KUALA LUMPUR (June 25): Flexible work arrangements (FWAs) should not be dictated to businesses, but let industries themselves determine based on requirements of their business, said the Malaysian Employers Federation (MEF).
MEF president Datuk Dr Syed Hussain Syed Husman said this is because businesses vary from one industry and sector to another, such as manufacturing, banking, tourism and hotels, retail trade, construction, plantation and many others.
He noted that each business is different and had its unique structures and production needs. Some are locally based, some are international based and governed by rules and regulations.
“Therefore, one must understand this before seeking to change the existing system of work. It should be recognised that not all businesses change and not all processes can be changed.
“The final decision really depends on the industry and conditions of the particular business,” he said in a statement on Saturday (June 25).
He said the MEF would like to note that as Malaysia began to transition to the endemic stage of Covid-19 from April 1, many organisations were adopting new working systems. Organisations that could take into account the work-from-home (WFH) experience during the pandemic would reap benefits in business productivity and sustainability as companies are continuously reimagining new strategies in attracting, retaining and engaging talent.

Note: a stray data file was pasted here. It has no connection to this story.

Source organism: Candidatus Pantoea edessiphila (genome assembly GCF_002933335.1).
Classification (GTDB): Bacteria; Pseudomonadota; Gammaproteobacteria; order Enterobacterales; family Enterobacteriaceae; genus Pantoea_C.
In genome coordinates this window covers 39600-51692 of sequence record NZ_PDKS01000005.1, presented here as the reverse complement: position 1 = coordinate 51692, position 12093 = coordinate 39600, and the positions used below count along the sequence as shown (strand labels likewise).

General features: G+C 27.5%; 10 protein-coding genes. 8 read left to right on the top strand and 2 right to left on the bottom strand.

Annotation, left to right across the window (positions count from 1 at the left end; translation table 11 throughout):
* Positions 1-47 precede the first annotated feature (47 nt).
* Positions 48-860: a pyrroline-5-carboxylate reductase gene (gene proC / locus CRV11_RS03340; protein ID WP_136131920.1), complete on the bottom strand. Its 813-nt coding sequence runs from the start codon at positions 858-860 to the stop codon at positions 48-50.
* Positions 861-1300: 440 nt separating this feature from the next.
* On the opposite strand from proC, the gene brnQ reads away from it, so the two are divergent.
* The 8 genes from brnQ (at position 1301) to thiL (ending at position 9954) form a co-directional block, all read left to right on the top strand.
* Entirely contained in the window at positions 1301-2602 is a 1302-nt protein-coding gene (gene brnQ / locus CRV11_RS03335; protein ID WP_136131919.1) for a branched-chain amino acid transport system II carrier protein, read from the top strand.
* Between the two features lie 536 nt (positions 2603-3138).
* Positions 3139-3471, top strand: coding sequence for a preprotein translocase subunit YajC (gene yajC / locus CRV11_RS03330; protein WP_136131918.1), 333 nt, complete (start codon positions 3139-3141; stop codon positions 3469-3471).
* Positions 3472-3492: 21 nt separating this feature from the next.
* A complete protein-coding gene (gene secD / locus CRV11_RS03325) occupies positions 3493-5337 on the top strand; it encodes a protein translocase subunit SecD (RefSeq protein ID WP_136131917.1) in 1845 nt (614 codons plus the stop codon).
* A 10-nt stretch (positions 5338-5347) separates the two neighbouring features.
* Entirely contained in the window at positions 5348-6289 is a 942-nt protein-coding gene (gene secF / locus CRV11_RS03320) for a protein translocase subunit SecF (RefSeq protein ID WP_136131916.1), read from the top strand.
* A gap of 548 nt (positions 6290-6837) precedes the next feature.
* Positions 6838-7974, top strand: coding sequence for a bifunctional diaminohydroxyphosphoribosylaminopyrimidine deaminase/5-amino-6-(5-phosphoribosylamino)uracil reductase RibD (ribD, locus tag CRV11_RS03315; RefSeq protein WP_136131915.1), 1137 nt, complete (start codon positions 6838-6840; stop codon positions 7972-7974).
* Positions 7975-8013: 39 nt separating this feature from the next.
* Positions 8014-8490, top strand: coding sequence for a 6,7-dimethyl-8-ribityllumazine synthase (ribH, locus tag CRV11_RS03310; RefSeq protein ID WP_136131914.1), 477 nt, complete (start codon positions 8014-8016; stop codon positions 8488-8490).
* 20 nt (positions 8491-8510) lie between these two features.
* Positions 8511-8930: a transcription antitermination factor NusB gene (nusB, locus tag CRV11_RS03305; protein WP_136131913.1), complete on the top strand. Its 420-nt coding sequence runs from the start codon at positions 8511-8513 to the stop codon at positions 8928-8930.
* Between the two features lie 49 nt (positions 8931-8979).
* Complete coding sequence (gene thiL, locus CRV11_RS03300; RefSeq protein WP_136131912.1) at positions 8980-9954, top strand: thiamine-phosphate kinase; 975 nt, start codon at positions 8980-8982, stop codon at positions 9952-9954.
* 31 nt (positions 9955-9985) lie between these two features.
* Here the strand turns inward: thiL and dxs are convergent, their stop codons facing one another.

In a study conducted by United Nations Development Programme Malaysia and TalentCorp, 92% of employees stated that they would like to have regular WFH arrangements. FWAs, if implemented well, could improve both employees’ quality of life and productivity.
Meanwhile, Syed Hussain said among the challenges in implementing FWAs include lack of commitment from the top management, lack of engagement among employees that may lead to lower productivity and higher attrition rates, and that confidential data or information could be compromised.
Therefore, he hopes that the government would be able to support organisations in adopting and sustaining FWAs by providing clear guidance on the rights and obligations of organisations, for example guidelines on the request, reject and appeal process of FWAs. Also, offer flexibility and relax some regulations that may affect the ability of implementing certain types of FWAs, among others.
Recently, Deputy Human Resources Minister Datuk Awang Hashim said employees in the country who want to work on a flexible basis could apply for FWAs with their respective employers under an amendment to the Employment Act 1955 that will come into force on Sept 1.
Awang said FWA applications must be made in writing and could cover changes in working hours, working days and also the place of work.
For more information, contact the MEF secretariat at 03-7955 7778 or fax 03-7955 9008 or email [email protected].